Hiring rise unlikely to offset rising unemployment

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Hiring has reportedly returned to pre-pandemic levels, but it is not set to improve at a rate that will offset the nation’s rising unemployment.

As the end of furlough scheme nears, the Office of National Statistics (ONS) has reported that more than 1.5 million people have already lost their jobs. At the same time, new data from LinkedIn has suggested that hiring has hit a ceiling.

Hiring in the UK is now at 8.5%, the same as in February this year, according to LinkedIn’s data yet there is more competition than before as applications per job are up 64% compared to this time last year.

The research has also shown that there are pockets of hiring growth as certain roles – such as those in project management, customer services and software engineering – have risen in demand.

Workers in the recreation, travel, media and entertainment sectors remain the least confident about their job security.

Josh Graff, UK country manager at LinkedIn, said that the end of the furlough scheme is cause for anxiety across the country.

He said: “Focusing on transferable skills can help open up a variety of roles that people may not have previously considered.

“Skills can be applied to different jobs or industries, creating new employment opportunities. Likewise, investing time in developing new skills, being proactive in your job search and engaging your professional network is key to finding a new job quickly.”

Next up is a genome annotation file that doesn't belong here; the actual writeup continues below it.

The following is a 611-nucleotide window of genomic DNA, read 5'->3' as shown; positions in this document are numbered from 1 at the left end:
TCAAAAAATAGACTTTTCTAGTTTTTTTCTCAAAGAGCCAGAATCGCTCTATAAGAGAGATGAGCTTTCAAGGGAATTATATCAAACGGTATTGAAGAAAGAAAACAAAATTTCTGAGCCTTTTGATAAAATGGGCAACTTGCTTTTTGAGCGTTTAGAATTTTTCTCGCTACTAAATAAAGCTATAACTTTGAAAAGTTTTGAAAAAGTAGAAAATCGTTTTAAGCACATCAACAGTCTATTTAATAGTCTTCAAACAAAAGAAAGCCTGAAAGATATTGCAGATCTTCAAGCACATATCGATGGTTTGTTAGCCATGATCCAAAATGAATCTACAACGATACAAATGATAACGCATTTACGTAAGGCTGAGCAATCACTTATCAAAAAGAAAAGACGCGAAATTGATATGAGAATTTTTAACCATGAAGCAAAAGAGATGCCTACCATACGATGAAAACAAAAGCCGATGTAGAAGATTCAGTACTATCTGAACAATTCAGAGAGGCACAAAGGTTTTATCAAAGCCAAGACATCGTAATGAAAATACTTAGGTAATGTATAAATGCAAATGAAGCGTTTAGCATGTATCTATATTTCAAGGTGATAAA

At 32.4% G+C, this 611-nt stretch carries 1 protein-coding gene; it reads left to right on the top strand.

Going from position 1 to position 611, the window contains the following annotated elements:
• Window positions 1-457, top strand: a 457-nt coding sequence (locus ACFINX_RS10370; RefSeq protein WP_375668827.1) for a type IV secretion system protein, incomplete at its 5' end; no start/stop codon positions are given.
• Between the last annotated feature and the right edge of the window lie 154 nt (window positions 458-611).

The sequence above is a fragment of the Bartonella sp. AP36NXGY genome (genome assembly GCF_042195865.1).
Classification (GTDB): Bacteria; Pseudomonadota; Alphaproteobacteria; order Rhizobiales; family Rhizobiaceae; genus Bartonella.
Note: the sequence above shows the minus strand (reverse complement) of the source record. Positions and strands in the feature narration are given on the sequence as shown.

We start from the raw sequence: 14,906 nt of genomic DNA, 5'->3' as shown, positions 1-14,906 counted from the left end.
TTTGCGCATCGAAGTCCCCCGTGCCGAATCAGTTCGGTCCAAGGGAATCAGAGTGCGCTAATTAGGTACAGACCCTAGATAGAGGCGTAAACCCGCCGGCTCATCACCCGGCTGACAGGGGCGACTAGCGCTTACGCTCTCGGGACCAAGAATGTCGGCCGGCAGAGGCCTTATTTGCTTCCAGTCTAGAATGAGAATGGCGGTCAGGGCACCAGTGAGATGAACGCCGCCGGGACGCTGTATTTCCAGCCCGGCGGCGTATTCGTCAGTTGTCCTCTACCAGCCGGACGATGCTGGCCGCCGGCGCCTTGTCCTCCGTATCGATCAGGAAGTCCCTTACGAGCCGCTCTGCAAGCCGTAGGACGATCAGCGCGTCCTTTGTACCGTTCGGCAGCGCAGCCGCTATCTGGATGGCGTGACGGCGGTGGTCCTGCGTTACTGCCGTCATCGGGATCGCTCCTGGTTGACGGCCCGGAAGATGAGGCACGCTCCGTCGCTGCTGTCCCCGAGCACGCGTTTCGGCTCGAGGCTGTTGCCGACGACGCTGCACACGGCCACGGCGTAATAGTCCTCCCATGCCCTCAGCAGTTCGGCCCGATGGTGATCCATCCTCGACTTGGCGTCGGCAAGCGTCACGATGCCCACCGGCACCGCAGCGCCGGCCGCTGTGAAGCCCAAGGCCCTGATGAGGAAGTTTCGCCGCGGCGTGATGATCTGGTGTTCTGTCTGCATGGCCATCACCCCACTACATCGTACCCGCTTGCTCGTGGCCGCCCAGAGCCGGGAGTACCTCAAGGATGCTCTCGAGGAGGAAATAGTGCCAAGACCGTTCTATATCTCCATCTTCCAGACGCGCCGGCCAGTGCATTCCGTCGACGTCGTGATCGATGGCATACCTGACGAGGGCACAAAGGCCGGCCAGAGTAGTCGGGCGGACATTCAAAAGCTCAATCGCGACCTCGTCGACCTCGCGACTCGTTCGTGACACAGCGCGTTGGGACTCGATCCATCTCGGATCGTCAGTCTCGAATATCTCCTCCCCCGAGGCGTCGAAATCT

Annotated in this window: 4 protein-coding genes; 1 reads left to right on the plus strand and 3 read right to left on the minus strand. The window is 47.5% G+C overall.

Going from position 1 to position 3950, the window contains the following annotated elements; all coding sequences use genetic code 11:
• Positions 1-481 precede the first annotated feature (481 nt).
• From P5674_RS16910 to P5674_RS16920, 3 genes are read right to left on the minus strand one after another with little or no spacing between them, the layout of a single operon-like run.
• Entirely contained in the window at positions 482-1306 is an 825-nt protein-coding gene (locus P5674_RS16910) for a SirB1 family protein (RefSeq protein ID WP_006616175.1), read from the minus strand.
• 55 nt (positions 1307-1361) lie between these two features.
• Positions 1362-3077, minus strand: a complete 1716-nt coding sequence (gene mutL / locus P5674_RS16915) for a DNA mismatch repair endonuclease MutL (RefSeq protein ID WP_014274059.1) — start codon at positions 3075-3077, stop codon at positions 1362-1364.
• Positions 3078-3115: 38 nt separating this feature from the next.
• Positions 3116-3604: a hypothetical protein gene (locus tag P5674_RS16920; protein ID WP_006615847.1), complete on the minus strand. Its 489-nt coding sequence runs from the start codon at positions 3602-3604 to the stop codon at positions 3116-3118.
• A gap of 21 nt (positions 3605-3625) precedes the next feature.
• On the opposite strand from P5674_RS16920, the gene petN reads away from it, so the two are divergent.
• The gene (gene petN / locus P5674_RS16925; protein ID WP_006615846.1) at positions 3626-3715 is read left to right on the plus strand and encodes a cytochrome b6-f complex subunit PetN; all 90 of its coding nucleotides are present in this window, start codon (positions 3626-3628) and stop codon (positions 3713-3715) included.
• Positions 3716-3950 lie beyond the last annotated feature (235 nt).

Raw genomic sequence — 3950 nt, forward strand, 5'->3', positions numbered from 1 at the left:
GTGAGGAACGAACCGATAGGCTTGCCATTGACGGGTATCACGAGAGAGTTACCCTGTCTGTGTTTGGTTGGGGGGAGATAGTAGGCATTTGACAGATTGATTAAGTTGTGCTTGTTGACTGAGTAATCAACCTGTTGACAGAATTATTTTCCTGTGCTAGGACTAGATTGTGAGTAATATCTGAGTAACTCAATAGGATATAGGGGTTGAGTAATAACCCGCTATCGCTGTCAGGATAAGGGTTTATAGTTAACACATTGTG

Further reading:

Furlough scheme masks true scale of UK unemployment rate

UK faces a ‘tsunami’ of unemployment in the autumn

Hiring: The tools you need to succeed


The Workforce Confidence Index also found that people working in the sectors hit hardest by the global pandemic, including recreation, travel, media and entertainment, are the least confident about their job prospects in the next 12 months.

Janine Chamberlin, senior director at LinkedIn told HR magazine: “Given the turbulence in the current jobs market due to COVID-19, it’s important that hiring managers remain open-minded and flexible about the type of candidates they will consider for roles.

“Although it can be easy to overlook applicants who may not have direct experience in the specific sector or role that they’ve applied for, it’s important to consider people’s transferable skills and experiences which are equally as important.

“Assessing candidates on their skills can help companies access more diverse talent pools and benefit from fresh ideas and perspective.”


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